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Thread: Neighbor troubles

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    Neighbor troubles

    Hello TFP, My name is Jonathan and I am fairly new to this pool game.

    My father has been in the pool industry for over 20 years and has recently asked me for some help regarding a situation with the neighbors.

    Now this neighbor situation was completely new to me because I had moved away for college and my parents had bought a new house at the same time and had moved in. My father owns his own pool business and part of his business is swimming pool maintenance. He has two make-shift sheds he purchased from Home Depot where he stores his swimming pool chemicals & DE powder/sand and etc. There are also a number of stuff he stores in the backyard such as brand new heaters or pool cleaners that he will be installing that week.

    Now most of this stuff is in the backyard behind walls and invisible to the public eye unless you quite literally look over the wall. But over the years of living in the new house my parents apparently have had issues with the neighbor. Apparently this is a common issue as the neighborhood has experience with him nosing around and often refer to him as the neighborhood police.

    The most recent thing that occurred was that my father was contacted by the city about the on-going business at my fathers place of residence. (Which requires a business permit) The city had received multiple pictures of our backyard with the pool supplies and complaints from the neighbor. I contacted the city about this and they explained to me that it appears that we will need a business license and an inspection at the house.

    Has anyone experienced a similar problem as this? Are there any ordinances/regulations that my father is breaking that need to be fixed? Do most pool businesses (that are small) store their chemicals & supplies elsewhere?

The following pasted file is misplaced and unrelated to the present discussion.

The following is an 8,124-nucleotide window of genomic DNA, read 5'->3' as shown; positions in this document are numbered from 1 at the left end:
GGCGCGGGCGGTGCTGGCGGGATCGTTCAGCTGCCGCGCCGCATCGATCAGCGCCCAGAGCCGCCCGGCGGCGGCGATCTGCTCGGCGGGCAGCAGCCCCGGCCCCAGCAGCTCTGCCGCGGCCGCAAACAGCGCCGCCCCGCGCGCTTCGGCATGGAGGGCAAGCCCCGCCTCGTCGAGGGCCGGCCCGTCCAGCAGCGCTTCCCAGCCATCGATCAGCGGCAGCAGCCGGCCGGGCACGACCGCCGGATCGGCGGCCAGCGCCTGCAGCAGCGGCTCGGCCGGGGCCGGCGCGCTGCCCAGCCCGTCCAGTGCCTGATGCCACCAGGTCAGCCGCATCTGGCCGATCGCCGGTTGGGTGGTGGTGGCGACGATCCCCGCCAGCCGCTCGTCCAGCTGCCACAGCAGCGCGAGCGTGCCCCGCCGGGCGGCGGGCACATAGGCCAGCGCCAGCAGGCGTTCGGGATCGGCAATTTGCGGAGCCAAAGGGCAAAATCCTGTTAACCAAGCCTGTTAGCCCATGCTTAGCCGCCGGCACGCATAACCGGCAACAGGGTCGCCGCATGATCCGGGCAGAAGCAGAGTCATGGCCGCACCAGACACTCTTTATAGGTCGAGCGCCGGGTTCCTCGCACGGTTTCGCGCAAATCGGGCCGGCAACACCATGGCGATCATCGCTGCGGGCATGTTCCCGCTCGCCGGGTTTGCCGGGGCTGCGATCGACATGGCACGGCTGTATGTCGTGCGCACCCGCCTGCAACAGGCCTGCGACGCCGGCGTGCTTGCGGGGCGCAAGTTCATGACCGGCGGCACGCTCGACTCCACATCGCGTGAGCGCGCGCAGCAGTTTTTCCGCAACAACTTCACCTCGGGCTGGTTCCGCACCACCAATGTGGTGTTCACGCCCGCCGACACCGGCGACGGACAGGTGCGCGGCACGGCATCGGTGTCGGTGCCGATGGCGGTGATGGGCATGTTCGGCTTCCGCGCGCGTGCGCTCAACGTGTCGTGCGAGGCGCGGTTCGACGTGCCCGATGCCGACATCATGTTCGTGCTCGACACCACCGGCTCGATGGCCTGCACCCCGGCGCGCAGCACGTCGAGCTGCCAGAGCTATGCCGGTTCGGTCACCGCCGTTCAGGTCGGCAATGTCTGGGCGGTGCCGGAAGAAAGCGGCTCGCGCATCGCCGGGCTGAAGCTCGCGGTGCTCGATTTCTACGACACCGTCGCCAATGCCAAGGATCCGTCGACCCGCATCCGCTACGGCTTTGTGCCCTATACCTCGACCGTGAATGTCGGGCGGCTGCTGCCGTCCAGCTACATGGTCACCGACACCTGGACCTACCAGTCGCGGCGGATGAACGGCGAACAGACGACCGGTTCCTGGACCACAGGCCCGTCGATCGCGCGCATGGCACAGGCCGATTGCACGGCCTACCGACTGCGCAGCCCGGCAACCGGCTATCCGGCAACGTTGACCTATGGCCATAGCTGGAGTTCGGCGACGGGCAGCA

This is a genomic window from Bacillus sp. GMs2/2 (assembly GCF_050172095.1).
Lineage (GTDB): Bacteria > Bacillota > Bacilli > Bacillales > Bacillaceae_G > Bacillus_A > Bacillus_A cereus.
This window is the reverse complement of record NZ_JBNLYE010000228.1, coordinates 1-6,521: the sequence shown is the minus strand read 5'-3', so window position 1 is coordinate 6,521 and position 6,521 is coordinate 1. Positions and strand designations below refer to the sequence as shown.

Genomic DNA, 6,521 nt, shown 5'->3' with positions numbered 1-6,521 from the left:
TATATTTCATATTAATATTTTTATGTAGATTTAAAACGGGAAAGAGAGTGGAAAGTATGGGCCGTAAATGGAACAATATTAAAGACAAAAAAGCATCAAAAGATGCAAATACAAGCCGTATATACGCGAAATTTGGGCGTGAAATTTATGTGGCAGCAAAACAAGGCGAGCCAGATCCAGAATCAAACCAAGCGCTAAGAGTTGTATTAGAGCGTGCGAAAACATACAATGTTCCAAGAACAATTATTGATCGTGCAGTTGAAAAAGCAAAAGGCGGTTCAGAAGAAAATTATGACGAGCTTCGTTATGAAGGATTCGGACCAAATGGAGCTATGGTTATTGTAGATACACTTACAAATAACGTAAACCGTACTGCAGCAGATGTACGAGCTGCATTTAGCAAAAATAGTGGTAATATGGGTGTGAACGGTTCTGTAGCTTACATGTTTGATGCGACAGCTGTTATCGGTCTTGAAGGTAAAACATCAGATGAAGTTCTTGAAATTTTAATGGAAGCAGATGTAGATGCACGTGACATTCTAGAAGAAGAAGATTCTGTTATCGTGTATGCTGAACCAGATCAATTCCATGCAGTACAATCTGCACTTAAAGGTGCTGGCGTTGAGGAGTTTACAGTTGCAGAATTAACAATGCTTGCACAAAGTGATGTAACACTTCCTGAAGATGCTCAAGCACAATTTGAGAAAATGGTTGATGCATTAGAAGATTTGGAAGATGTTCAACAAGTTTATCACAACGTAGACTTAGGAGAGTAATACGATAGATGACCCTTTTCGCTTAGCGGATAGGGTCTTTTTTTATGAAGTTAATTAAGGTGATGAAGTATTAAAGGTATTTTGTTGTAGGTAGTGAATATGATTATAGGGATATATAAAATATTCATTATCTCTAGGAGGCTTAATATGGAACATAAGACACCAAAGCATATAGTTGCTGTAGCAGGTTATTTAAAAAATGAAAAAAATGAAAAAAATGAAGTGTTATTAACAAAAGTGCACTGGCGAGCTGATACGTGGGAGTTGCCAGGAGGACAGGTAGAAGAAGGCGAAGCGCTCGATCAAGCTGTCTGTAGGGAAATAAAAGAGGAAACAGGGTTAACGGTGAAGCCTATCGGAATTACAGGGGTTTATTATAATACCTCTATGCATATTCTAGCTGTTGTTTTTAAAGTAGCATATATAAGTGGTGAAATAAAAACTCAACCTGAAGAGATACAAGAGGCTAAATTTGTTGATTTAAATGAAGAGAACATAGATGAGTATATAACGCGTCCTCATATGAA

Thank you.

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    Mod Squad JVTrain's Avatar
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    Re: Neighbor troubles

    Checking out your city code is your best option. I'm not sure if this is all you need but start here: Burbank Municipal Code... that is if he lives in Burbank as well.

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    Re: Neighbor troubles

    Is there a homeowners association....they can be a nightmare!
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    Re: Neighbor troubles

    if, "....most of this stuff is in the backyard behind walls and invisible to the public eye......" a few security cameras (aimed solely at your father's property) and some charges of trespassing may be in order..... if not criminal trespass, since this seems to be reaching the point of a "peeping Tom." Taking pictures, specifically of private areas of a neighbors property, is an invasion of privacy.

    On a more practical note, your father is, most likely, at a minimum, going to be forced to store his business related stuff in a storage lot.

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    Re: Neighbor troubles

    I'd say storage of business inventory could cause him to fall under such regulations. But the regs should be at least moderately clear on the subject or there will be room to argue your point.

    Many people get emotional on the subject of what they can and can't do on their property. I take a more practical approach of, 'is what I'm doing in fact against regulations' before trying to fight it tooth and nail. Many people don't, different strokes...
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    Mod Squad tim5055's Avatar
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    Re: Neighbor troubles

    It's clear from your description that he is running a business from the house. As such it would appear the city is correct unless you move the business offsite. JMHO
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    Re: Neighbor troubles

    It really depends entirely on your zoning regulations. I have two business locations (different business mind you) and under my semi-rural zoning am able to maintain a studio on my property which is leased back to our C-corp. But if I had traditional residential zoning, I would not be allowed this facility. (Our other location is in a business district.)